With cold season around the corner, keep these home remedies on hand to battle your symptoms.
Feeling miserable because of a cold? While bed is calling your name and you know you should listen, duty is calling too loudly to ignore. What can you do to feel better faster? Good question with bad news. Because there is no cure for the common cold. As a virus, it has to run its course, which usually takes one to two weeks.
Thankfully, you don’t have to suffer the whole time you have a cold. Numerous home remedies are available for colds and many have been around for centuries. Here are a few ways to help alleviate your discomfort.
Drink, Drink, Drink
It is important to hydrate with plenty of water or other liquids. While you can’t flush a virus out of your system, fluids help break up congestion and keep your throat moist. Water, ginger ale, fruit drinks, and sports drinks are helpful, but avoid caffeinated drinks such as soda and coffee, as these can actually cause dehydration.
Especially beneficial for relieving nasal congestion and a sore throat are hot liquids such as clear broth, warm lemon water, and herbal tea with a teaspoon of honey. If congestion is preventing you from sleeping, a good old-fashioned hot toddy may help. Just make some hot tea and add in a small shot (one ounce) of bourbon or whiskey.
Increase the Humidity
Winter is the cold season partly because cold viruses spread rapidly in dry conditions. Also, when the air is dry, so are your mucous membranes. This results in a stuffy nose and a sore, scratchy throat. A helpful remedy is breathing in warm, moist air through your nose. You can do this either with a humidifier or a pot of boiling water on the stove. If you use a humidifier, keep the filters clean and change the water daily. If you breathe steam from boiling water, be careful not to burn yourself.
Taking a hot, steamy shower in a closed bathroom is another way to relieve congestion, moisturize your throat, and relax. Even sitting in the bathroom while the shower is running will help.
What can you do with the salt found on your kitchen table? First of all, you can dissolve one-half to one-quarter teaspoon of salt in eight ounces of warm water. Gargle this mixture four times a day to relieve your scratchy, sore throat. To make it work even better, add a little honey to the mixture.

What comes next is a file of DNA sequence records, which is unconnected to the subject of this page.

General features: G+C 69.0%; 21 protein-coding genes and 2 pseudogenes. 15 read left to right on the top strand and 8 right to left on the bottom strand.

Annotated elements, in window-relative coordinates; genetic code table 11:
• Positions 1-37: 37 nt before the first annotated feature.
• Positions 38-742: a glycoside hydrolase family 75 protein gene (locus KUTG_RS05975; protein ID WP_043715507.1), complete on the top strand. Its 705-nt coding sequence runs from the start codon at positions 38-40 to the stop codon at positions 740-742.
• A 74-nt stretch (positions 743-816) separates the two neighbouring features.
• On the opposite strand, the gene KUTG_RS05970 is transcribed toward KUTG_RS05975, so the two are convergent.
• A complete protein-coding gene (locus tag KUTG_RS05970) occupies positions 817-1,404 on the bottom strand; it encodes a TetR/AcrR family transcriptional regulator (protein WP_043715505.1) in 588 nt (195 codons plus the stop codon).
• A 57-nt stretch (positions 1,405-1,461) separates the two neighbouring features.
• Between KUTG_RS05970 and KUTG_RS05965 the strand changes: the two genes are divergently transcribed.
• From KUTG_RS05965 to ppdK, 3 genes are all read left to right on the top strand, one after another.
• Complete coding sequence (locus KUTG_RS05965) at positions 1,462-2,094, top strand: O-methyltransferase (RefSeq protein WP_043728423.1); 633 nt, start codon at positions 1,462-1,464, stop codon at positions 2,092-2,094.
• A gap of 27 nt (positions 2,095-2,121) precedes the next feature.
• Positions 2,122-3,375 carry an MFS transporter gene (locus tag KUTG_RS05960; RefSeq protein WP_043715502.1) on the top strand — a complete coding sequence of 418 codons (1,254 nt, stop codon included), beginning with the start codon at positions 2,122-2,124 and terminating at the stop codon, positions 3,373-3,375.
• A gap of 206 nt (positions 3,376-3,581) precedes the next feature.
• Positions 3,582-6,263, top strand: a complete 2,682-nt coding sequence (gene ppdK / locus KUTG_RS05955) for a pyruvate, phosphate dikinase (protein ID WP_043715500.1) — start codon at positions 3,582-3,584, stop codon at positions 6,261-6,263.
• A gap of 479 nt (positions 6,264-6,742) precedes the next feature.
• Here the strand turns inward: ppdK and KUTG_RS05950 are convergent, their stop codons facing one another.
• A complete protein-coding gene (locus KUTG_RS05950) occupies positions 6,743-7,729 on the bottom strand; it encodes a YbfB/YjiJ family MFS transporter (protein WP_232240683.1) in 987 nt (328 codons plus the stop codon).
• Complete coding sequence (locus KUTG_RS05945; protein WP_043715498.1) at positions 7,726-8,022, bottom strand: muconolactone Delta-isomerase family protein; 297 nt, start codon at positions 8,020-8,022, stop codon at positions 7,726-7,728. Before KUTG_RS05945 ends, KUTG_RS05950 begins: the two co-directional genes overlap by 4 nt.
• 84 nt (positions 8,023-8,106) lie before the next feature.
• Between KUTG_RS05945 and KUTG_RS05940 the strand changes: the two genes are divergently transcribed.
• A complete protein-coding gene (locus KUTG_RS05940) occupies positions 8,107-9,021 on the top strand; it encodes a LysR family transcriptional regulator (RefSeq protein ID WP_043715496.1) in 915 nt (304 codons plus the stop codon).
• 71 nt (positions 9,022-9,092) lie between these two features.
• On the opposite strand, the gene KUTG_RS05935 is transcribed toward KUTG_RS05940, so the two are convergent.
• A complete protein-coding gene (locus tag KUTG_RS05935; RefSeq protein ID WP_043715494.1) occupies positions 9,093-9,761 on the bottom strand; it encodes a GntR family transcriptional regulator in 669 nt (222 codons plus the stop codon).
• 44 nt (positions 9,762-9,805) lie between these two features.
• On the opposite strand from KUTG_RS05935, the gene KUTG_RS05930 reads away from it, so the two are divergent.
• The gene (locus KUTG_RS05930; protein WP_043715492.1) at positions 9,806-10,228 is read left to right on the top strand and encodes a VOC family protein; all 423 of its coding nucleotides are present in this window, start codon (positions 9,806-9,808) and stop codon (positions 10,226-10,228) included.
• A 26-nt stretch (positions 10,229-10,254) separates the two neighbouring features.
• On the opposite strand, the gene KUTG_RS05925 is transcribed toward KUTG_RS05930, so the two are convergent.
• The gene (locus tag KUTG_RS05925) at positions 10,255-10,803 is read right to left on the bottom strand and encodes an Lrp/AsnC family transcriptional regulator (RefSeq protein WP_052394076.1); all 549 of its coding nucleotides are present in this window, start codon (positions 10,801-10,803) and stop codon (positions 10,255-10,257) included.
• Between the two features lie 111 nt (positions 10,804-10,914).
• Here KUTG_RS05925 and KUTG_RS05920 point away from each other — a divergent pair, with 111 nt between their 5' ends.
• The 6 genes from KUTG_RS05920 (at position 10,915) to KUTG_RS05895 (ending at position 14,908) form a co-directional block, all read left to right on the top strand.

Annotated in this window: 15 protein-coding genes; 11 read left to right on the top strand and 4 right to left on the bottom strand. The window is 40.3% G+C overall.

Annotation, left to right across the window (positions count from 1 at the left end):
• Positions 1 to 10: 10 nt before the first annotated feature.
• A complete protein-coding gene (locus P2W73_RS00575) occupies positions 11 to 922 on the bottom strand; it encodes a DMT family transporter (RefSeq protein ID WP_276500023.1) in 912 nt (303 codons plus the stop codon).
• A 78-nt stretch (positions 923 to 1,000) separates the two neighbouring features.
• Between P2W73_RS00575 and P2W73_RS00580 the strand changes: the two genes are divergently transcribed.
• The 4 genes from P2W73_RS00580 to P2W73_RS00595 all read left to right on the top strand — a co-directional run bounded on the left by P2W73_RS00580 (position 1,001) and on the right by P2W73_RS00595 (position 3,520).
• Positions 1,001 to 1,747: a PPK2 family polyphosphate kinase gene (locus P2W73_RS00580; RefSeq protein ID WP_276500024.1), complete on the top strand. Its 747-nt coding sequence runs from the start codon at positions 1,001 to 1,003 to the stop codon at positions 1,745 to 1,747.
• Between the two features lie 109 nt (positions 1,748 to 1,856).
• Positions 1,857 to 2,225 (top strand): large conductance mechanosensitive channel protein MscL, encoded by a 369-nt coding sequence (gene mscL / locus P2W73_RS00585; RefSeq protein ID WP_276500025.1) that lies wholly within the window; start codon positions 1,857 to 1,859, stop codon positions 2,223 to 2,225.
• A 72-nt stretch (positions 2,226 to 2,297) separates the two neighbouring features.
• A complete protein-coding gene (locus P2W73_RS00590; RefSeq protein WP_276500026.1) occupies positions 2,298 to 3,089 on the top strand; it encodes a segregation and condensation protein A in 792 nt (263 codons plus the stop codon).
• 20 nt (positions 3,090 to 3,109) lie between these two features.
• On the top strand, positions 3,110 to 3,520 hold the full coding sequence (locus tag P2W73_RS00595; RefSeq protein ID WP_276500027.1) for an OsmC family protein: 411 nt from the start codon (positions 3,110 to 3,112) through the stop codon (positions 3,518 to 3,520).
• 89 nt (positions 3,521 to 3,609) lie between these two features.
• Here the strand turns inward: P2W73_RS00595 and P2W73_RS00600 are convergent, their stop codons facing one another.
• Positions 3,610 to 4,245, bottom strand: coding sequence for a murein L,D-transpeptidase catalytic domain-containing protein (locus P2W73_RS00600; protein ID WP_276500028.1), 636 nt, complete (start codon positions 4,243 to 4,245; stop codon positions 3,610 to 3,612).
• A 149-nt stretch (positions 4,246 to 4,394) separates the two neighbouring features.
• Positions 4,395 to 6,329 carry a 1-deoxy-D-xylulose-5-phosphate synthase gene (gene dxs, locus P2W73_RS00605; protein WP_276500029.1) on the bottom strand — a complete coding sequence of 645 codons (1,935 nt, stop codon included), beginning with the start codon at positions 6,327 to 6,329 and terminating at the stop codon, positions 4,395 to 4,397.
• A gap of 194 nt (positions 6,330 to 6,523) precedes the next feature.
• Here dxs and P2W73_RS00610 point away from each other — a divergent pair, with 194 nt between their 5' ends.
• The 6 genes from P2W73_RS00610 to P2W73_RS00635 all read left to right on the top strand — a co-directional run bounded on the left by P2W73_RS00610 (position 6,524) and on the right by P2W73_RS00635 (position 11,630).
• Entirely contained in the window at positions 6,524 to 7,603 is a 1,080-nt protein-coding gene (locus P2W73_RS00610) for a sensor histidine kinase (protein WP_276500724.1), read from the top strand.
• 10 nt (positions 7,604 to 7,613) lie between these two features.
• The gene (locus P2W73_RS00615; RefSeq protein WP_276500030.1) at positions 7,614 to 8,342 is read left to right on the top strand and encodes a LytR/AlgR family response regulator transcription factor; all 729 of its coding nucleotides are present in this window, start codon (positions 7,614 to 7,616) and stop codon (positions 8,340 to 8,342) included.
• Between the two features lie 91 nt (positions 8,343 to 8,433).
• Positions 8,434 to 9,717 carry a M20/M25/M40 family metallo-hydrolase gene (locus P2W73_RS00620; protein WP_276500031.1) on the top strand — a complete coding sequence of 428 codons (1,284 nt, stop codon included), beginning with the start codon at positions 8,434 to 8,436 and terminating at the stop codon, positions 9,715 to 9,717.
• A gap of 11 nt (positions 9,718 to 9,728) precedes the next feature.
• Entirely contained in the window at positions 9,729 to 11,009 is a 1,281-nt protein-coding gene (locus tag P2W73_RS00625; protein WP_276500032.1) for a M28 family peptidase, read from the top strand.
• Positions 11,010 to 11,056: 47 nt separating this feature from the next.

Secondly, salt water can be used to irrigate your nose. While this may sound unpleasant, many people rely on it to relieve nasal congestion. The salt water helps to break up the mucous and remove the virus from your nose. Mix one-quarter teaspoon of salt and one-quarter teaspoon of baking soda with eight ounces of warm, clean water. Lean your head over a sink, hold one nostril closed, and use a bulb syringe filled with the salt water to gently squirt the mixture into your other nostril. Let the liquid drain out. Repeat this several times, and then switch to the other side.
Nasal congestion can make you feel miserable. And while you may have more important things to do than blow your nose, it is important to regularly blow your nose instead of sniffing the mucous back into your nose. When you blow, blow gently out of one nostril, while pressing the other side closed. This prevents the germy mucous from getting into your ear passages, which can result in an earache.
If your nose is rubbed raw from frequent blowing, use a salve containing menthol, camphor, or eucalyptus to relieve the pain. These ingredients all have numbing properties and help open your breathing passages. You can also alleviate your pain by applying a hot pack to your sinuses. Use reusable hot packs bought at the store or a damp washcloth heated in the microwave for about 30 seconds. Before placing on your face, test the temperature of the hot pack or washcloth.
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